Converting KUAs To P4 With Mike Ainsworth - Let's Get Involved
Welcome to our latest instalment of our "Let's Get Involved" series. In this feature, Mike Ainsworth of the Scalefour Society converts our monster KUA nuclear flask wagons to P4. Take it away, Mike...
The Accurascale KUA is an impressive beast and has received some rave reviews. Yet its very size and complexity might make it seem an unpromising candidate for conversion to P4 or EM. In the event, though, it turned out to be a far less forbidding prospect than it might appear. (I should say here that what follows describes a P4 conversion but I see no reason why the same approach shouldn’t work in EM). So let’s take a look at what’s involved.
The first photo shows what you see when you turn the wagon upside down. The body is supported on two subframes, each of which rides on two bogies. Each bogie is attached to its respective subframe by a single crosshead screw so the first job is to remove these screws to release the bogies. The Accurascale factory obviously weren’t taking any chances on the bogies coming adrift by accident and a couple of the screws on my sample wagons put up a bit of a fight before they moved. But a little bit of judicious force was eventually enough to persuade them to come out.
The 00 wheels can then be sprung out of the bogies. If you then try slotting the replacement P4 wheels in their place, you will quickly discover the only real snag with this whole project, which is that the Accurascale axles are about 0.7mm longer than the P4 ones. Interestingly, this is the opposite of the situation with the Cemflos where the Accurascale axles are shorter than standard P4 ones. Anyway, the result is that if you simply substitute P4 wheels at this point, they’ll slop about between the bogie sideframes and will more than likely fall out altogether. Not what we want at all…
Luckily, the same solution comes to our rescue here as it did with the Cemflos; we can do away with the 00 wheels but salvage the axles for reuse. The next photo shows the fairly agricultural method of removing the 00 wheels using two pairs of pretty hefty pliers. You’ll need to apply a bit of force but damage to the wheels doesn’t matter because we won’t be needing them anyway. As for the axles, they’re a fairly meaty 3mm diameter for much of their length so it just needs an ordinary amount of care to ensure you don’t bend them.
The replacement wheels are 12mm plain disc. The Alan Gibson catalogue, for one, describes these as “DMU disc” but don’t be put off – they really are the right ones, even if we are using them for a very different purpose. These wheels will probably come off their axles rather more easily than the 00 ones but if they should prove reluctant, it’s back to the pliers – in this case, though, making sure that it’s the wheels rather than the axles that are protected from damage.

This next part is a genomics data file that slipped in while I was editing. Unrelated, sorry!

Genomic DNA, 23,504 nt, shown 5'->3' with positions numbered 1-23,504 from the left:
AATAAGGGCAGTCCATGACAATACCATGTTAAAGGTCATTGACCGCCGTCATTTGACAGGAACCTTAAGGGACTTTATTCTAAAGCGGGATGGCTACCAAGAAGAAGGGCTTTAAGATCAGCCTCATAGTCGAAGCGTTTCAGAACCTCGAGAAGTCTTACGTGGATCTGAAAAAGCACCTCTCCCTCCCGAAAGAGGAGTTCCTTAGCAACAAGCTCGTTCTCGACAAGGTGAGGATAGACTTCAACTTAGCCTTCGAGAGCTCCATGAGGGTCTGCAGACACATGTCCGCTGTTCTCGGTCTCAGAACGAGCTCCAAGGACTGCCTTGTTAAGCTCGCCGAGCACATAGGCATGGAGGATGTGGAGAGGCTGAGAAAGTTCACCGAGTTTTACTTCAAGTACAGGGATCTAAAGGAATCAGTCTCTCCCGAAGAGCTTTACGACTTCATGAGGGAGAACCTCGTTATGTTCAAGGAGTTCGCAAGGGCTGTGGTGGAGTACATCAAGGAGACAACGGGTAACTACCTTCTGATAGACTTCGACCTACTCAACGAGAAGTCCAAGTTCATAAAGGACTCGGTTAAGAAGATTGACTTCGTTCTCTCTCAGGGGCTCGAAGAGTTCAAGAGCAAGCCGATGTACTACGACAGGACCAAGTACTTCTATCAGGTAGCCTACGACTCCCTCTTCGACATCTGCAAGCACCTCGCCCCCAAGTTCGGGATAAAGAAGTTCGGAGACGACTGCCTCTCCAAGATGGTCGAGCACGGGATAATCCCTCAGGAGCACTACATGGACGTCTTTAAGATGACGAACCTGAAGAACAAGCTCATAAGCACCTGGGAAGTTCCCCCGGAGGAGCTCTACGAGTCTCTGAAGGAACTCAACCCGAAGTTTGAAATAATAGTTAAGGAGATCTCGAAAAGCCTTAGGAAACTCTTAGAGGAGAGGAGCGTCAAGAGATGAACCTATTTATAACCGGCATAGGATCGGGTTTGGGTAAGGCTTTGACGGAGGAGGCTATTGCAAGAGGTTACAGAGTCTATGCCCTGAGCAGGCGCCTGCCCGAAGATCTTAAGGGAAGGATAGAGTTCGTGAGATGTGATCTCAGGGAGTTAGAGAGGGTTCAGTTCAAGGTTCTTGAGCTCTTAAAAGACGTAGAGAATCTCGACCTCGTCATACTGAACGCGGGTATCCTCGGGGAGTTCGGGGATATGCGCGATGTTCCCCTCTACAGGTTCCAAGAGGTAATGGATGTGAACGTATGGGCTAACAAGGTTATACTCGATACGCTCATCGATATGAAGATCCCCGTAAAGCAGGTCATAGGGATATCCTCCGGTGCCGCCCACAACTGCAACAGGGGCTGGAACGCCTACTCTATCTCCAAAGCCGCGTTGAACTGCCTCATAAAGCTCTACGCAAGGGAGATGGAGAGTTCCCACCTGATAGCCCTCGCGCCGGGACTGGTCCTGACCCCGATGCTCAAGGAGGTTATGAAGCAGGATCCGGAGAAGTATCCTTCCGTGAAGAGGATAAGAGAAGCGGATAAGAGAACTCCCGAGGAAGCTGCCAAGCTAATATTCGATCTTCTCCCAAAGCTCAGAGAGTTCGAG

I mentioned that the Accurascale axles are 3mm diameter over part of their length. At each end, though, they reduce to 2mm which is lucky for us because the replacement P4 wheels have a 2mm bore. That makes fitting the new wheels much more straightforward, though there are two things to watch.
First, as well as setting the wheels at the proper P4 back-to-back measurement, we need to mount them symmetrically on the axle, otherwise the bogie will run crabwise down the track, and more than likely derail. Having considered some more scientific methods, I found I could actually do this to an acceptable degree of accuracy by eye, checking that the same amount of axle protruded from each wheel while the wheelset was mounted in the back-to-back gauge- see the photo.
The second thing to consider is that inevitable slight variations in axle and wheel manufacture mean that some of the new wheels will be a tighter fit on the axle than others. A drop of superglue applied by a scrap of wire or a smear of epoxy on the inside of the wheel where it meets the axle – see the photo - should be enough to hold any slightly looser wheel in place.
That leaves just one more job before we can start reassembly. The brake blocks on the bogies need just a touch of thinning on their inner edges to give running clearance for the new wheels. This is an awkward job because the brakes are a bit inaccessible. I found the easiest way – and the one least likely to cause the brake shoes to snap off - was to put a brand new, unused blade in the scalpel and take off the plastic in small shavings. The photo below gives the general idea.
Then it’s just a case of springing the new wheels into place, screwing the bogies back onto their subframes and sitting back to admire your handiwork –photo below. Oh, and then doing it all over again on the second wagon. And working out what you’re going to do with thirty odd redundant 00 wheels…
Many thanks to Mike for providing us with this handy guide. Fancy having a go yourself? Pick up your KUA pack here today, while stocks last.